they throw it all away the next day. And, since you
cant faint, you might be interested to know that
last year this lot spent six hundred billion pounds
just buying things. Six hundred billion, Ebenezer! They
spend over £500 each just on Christmas Day. Every
Christmas they spend fifteen hours each shopping, two
hours each queuing
But Jacob, this is awful! cried Scrooge.
Where is the joy? Where is the spirit of love,
of giving, of taking pleasure in simple things? Where
is the true spirit of Christmas?
Oh, that, said Marley. Its
over there. Scrooge followed his finger through
the window of a department store, to where a man in
an ill-fitting Santa costume was handing out Christmas
Sale leaflets in front of a giant plastic iceberg sponsored
by Vodaphone. Scrooge looked utterly crestfallen.
Oh come on, old man, said Marley. Chin
up! Remember what the Spirits taught you!
Spirits! spat Scrooge. Humbug to
the spirits, Jacob, and to you! Three journeys I took
today. I came back changed. I came back feeling all
beneficent and selfless! Then you bring me here!
He hung his head.
Youve really ruined my Christmas,
he said, sadly.
It was beginning to dawn on Marley that this might
not have been a good idea after all. He grabbed Scrooges
hand and, before he had time to think, dragged him bodily
through the wall of the HMV Megastore. For the eighth
time that day, everything went dark.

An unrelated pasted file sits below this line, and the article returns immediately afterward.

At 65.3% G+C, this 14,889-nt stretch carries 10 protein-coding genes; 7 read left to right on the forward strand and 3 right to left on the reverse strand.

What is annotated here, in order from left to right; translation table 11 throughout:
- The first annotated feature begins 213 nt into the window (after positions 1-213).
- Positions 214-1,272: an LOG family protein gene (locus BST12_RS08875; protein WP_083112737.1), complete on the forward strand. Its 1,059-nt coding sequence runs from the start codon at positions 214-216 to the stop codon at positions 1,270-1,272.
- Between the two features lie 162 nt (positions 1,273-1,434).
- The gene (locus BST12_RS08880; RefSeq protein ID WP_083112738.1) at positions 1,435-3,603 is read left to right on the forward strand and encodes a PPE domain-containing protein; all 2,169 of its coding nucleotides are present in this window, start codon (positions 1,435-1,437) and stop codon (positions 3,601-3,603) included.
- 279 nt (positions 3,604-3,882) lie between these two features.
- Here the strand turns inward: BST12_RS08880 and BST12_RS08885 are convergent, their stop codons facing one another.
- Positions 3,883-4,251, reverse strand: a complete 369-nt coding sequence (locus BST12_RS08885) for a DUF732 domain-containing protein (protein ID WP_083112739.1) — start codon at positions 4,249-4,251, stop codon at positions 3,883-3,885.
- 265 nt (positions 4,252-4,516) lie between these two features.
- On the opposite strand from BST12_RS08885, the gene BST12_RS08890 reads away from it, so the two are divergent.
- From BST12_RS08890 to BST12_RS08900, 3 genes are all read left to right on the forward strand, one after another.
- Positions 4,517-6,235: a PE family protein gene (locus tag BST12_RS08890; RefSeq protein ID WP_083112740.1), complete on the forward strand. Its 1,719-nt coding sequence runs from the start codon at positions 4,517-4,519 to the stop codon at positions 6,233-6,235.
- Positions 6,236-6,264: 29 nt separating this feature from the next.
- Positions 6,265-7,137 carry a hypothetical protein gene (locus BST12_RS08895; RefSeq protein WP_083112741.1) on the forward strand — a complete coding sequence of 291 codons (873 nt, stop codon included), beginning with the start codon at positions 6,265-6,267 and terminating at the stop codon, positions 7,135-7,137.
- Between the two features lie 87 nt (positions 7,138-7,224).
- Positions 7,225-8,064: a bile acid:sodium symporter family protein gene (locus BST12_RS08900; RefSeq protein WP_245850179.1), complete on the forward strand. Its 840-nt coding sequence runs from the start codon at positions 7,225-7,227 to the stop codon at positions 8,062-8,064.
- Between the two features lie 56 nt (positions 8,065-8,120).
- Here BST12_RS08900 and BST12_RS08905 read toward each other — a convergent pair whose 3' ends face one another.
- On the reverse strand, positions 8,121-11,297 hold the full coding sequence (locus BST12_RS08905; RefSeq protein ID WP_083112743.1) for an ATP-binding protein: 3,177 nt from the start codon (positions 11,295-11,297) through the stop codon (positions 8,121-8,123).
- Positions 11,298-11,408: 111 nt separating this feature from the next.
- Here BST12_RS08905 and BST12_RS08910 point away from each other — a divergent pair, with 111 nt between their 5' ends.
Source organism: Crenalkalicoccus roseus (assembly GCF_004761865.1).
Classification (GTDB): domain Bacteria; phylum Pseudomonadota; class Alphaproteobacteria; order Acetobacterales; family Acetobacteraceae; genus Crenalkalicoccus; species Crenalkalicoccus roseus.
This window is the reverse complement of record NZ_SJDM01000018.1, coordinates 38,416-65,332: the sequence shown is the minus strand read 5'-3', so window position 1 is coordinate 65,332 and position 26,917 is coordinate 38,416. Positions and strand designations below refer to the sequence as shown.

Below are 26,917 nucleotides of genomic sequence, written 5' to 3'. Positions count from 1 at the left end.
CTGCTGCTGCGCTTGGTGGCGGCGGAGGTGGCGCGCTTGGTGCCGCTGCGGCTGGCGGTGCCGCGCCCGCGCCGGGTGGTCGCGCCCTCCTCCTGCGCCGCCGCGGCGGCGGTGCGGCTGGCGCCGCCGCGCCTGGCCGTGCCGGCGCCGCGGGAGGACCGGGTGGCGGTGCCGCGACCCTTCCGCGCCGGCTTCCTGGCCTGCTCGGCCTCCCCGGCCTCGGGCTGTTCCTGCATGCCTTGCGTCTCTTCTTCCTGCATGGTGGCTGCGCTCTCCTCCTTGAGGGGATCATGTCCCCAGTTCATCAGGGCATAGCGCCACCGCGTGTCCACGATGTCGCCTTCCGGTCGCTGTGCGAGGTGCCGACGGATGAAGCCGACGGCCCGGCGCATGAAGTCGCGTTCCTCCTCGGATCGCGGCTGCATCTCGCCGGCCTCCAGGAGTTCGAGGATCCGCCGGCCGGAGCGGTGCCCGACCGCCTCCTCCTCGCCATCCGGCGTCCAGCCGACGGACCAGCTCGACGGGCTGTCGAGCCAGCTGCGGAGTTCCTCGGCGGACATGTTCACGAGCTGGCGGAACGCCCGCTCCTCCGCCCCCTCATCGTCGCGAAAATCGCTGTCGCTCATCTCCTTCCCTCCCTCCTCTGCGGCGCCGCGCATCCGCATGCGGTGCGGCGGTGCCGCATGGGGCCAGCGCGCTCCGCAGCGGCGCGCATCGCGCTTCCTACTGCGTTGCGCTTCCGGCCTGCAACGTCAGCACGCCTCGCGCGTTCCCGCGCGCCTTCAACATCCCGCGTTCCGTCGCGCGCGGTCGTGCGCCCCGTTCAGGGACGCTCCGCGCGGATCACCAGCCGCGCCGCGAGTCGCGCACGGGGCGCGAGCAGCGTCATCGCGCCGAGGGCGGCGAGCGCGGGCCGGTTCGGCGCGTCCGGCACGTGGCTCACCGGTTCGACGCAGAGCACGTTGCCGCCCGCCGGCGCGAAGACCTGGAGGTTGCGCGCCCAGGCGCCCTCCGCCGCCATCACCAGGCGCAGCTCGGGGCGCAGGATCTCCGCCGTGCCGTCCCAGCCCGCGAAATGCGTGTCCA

Scrooge was back in his chair by the fire. Marley was
still at his side.
Was it real? he asked, dazed.
Yup, said Marley, who was shuffling from
foot to foot. Listen, Ebenezer
I may have
made a mistake taking you there. It was just supposed
to be a bit of fun. If Ive gone and undone all
the Spirits work you have no idea how much trouble
Im going to be in
Scrooge looked up at him.
Jacob, he said. Can it be changed?
The Spirits told me I could change my future by my actions.
Could I change that one too?
You could give it a shot, said Marley.
I mean, I dont fancy your chances, but
sensing an escape route, he pulled himself together
no, I mean, certainly. Why not? Hah hah.
The futures just the result of our actions, after
Then I shall not buy a present for Tiny Tim!
declared Scrooge. Now that Ive seen where
it leads, I shall refuse to participate. Instead, I
shall visit him and warn him of the dangers of runaway
said Marley, alarmed, well,
lets not get carried away, eh? That might not
go down too well. Especially the bit about consumption,
what with his chest and all.
Perhaps youre right, Scrooge pondered.
Then I shall keep it simple. Maybe Ill just
buy him an orange.
Bit tight, Ebenezer, said Marley. The
spirit of giving, remember? Surely you could at least
stretch to a bag of walnuts?
Scrooge looked at him, and smiled.
What the hell? he said. It is Christmas.